By Bishop Robert Barron
There is a permanent Advent quality to the Christian life. We wait and watch and keep vigil. St. James speaks bluntly and clearly about this kind of waiting: “Be patient, brothers and sisters, until the coming of the Lord” (James 5:7). In one sense, Christianity is a religion of fulfillment, for the Lord has come. But in another sense, it is a religion of waiting, for we expect the second coming of Jesus in the fullness of his power.
And as James clearly suggests, this is difficult.
But what we all know is that great things take time. When a woman becomes pregnant, she has to wait nine long months before the baby is ready; when a gardener works, he waits and watches and cultivates; when an author writes a book, he has to let it come on its terms and in its own time. During any of these processes, the very worst thing you can do is pick at it, force it, or make it operate according to your private timetable. So we endure the harsh and the sweet processes that make growth possible. What James is urging us to do is to imagine our lives as processes of gestation—and not meaningless series of events.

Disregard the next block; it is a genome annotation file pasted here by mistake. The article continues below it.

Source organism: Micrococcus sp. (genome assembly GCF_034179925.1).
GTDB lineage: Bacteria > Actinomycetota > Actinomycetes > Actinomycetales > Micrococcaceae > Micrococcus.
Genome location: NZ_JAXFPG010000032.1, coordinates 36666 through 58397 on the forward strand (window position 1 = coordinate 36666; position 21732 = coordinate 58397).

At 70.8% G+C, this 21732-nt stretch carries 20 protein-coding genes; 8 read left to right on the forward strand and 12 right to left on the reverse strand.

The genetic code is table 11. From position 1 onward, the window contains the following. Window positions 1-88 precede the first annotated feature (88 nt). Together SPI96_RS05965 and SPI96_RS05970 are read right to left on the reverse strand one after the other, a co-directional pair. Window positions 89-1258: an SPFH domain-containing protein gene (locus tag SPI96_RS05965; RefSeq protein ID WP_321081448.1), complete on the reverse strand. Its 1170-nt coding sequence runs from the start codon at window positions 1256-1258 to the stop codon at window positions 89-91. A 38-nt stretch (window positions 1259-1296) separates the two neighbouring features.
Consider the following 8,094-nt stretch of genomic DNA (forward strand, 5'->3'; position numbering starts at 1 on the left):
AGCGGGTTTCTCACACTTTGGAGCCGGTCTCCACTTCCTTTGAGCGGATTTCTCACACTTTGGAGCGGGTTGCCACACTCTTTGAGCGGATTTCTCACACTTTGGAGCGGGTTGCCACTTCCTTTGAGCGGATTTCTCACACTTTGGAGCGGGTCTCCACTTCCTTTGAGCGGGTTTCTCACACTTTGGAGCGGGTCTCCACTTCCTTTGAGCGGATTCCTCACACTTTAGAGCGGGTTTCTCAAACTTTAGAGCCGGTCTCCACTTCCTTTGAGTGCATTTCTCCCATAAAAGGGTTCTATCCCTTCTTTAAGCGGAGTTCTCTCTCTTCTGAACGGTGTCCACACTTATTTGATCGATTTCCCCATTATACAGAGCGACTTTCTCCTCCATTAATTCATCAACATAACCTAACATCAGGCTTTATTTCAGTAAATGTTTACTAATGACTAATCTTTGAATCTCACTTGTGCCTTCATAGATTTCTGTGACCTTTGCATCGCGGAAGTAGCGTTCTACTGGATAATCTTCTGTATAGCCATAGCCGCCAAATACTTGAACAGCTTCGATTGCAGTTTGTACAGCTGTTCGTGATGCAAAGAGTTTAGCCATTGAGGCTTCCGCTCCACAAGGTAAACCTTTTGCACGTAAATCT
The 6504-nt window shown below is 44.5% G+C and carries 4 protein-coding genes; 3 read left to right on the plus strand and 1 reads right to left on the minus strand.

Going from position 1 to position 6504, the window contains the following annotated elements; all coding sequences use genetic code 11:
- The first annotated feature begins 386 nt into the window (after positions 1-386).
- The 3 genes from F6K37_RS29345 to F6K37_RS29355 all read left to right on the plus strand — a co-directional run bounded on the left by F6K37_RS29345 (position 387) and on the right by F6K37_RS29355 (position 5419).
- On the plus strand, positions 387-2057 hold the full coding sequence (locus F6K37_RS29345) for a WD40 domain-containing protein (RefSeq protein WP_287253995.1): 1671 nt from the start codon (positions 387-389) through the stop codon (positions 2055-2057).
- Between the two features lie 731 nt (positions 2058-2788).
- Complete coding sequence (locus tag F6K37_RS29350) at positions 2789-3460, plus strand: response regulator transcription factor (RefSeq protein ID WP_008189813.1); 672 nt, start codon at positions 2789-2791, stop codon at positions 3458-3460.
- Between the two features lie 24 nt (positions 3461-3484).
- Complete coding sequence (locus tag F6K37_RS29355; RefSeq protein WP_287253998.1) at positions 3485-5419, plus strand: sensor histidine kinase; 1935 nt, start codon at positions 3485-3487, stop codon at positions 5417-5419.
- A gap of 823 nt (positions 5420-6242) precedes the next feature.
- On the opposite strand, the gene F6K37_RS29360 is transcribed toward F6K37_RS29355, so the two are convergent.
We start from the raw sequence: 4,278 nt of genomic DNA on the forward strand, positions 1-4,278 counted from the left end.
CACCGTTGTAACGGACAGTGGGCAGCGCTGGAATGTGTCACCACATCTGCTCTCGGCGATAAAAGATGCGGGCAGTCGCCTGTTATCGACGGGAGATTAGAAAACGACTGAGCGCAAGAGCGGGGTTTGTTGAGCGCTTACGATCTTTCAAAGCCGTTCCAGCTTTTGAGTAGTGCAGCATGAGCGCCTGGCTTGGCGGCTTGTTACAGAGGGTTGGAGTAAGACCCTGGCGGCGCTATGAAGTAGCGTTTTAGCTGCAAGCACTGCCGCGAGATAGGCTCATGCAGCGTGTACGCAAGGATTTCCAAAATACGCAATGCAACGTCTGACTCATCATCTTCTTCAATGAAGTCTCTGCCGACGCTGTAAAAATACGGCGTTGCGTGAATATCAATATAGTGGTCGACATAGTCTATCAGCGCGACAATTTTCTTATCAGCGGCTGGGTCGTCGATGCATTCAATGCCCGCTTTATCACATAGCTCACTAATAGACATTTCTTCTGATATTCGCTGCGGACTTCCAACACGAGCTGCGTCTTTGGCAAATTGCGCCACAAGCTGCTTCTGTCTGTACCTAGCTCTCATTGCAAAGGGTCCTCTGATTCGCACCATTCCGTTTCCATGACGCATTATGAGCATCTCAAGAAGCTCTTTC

James knows, too, what typically happens when we are impatient: we attack those around us. “Do not complain, brothers and sisters, about one another, that you may not be judged” (James 5:9). Perhaps those around us who bother us and criticize us were sent to us by God.
The key, as always, is how we read what is happening to us. And what is happening is that the Lord is preparing his return.